B is for BICYCLE
portable tea shop. parked and ready to start the evening shift., a photo by dalbhat on Flickr.
As I look around the roads, I notice more clearly the extent to which cycles are used for delivery and transport. In fact, due to the fact that it is the cheapest way to move around, a huge number of deliveries are done on the bicycle: bread, water, milk canisters, gas cylinders, heavy brick loads, municipal waste, empty water bottles, furniture and other gargantuan loads and materials.
Many vegetable sellers bring their vegetables from rural areas into local city markets on their cycles and often the cycle is fashioned into a cart from which the vendor can then sell off of. Many tea shops are cycle-based so that the chai wallah can easily come and set up in their favorite location each day. There are many cases where the cycle carries a shop at the back or front and the rider sets up in different areas to sell right off of the cycle. The ice cream seller who pedals an ice chest and awning in front is one such example. The cycle rickshaw is also a very common sight on the roads here, a pedal-powered cart is used to carry school children or to carry people/goods short distances around neighborhoods.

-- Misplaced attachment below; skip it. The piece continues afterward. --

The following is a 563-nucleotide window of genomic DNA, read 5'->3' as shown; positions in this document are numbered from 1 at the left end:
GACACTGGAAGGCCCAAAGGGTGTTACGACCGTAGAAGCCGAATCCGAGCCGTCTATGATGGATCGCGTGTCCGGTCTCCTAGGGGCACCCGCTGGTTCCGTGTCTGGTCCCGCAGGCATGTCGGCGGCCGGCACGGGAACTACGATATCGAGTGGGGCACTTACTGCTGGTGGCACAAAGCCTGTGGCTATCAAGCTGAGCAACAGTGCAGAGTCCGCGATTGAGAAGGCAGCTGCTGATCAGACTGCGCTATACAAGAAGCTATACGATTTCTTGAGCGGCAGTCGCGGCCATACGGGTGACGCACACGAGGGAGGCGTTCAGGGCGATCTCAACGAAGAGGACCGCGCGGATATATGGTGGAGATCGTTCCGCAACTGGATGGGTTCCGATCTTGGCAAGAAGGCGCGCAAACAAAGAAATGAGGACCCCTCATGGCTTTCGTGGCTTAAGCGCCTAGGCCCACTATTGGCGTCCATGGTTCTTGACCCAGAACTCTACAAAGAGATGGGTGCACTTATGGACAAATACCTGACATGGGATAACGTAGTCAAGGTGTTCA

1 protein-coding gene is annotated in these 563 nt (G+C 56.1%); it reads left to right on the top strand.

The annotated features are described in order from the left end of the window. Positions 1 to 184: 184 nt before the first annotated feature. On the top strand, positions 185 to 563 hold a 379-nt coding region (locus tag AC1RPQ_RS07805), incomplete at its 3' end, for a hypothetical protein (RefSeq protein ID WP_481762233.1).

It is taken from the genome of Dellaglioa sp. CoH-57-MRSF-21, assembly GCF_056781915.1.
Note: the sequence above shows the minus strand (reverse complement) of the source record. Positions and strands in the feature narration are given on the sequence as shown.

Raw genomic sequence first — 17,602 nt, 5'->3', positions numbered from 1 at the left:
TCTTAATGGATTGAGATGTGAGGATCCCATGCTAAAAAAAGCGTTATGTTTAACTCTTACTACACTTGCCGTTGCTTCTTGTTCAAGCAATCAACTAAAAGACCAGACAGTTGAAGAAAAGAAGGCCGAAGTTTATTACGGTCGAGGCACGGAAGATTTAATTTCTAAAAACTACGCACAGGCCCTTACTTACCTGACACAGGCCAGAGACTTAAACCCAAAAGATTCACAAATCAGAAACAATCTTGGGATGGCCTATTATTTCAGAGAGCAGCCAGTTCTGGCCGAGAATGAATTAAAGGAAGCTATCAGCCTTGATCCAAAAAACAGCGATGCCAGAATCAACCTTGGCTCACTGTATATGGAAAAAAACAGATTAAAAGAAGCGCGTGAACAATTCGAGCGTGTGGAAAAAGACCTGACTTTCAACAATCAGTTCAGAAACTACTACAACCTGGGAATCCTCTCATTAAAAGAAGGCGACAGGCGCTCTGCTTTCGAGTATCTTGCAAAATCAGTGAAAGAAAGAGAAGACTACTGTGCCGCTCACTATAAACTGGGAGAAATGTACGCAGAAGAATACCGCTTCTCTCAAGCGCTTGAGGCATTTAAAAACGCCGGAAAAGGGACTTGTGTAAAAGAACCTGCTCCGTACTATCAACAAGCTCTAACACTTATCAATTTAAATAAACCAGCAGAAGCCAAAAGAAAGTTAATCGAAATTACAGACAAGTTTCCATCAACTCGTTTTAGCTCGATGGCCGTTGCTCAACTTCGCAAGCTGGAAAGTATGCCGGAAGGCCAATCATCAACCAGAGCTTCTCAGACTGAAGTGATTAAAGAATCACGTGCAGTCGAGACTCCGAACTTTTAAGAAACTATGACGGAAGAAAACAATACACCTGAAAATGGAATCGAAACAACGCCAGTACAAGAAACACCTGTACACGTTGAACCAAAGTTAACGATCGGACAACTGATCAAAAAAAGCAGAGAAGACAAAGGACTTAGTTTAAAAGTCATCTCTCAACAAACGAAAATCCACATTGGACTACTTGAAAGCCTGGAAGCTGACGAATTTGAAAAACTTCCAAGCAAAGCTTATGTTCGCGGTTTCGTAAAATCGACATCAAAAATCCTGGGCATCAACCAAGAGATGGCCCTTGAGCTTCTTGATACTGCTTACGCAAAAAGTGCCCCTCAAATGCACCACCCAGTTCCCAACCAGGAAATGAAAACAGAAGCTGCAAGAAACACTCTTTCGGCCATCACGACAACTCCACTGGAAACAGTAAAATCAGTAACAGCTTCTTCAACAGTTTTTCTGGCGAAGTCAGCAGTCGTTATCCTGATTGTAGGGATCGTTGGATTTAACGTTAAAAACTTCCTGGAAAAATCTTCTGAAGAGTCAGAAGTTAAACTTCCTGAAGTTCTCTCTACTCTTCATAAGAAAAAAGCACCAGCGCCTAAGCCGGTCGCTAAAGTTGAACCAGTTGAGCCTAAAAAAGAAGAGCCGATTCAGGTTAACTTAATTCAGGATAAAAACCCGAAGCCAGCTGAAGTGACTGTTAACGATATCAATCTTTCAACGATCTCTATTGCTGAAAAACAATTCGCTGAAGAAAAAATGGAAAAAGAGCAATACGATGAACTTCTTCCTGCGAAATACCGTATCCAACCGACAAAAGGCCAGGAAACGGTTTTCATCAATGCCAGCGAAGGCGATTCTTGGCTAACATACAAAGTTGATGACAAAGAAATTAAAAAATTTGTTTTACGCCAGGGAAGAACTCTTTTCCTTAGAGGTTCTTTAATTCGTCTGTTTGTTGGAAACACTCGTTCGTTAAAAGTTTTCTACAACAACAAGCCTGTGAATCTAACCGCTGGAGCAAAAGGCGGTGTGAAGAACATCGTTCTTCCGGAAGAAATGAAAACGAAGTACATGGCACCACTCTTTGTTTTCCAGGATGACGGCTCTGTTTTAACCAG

Unfortunately, the promotion and acknowledgment of cycles as an eco-friendly alternative is not really promoted here. It is still due to economic reasons that people choose to transport people and goods by cycle. A campaign that promotes cycles and rewards those pedal-powering them would be a positive way to raise awareness that cycles are a green choice.
Next time you ride, be sure to thank the cycle rickshaw wallah for going green!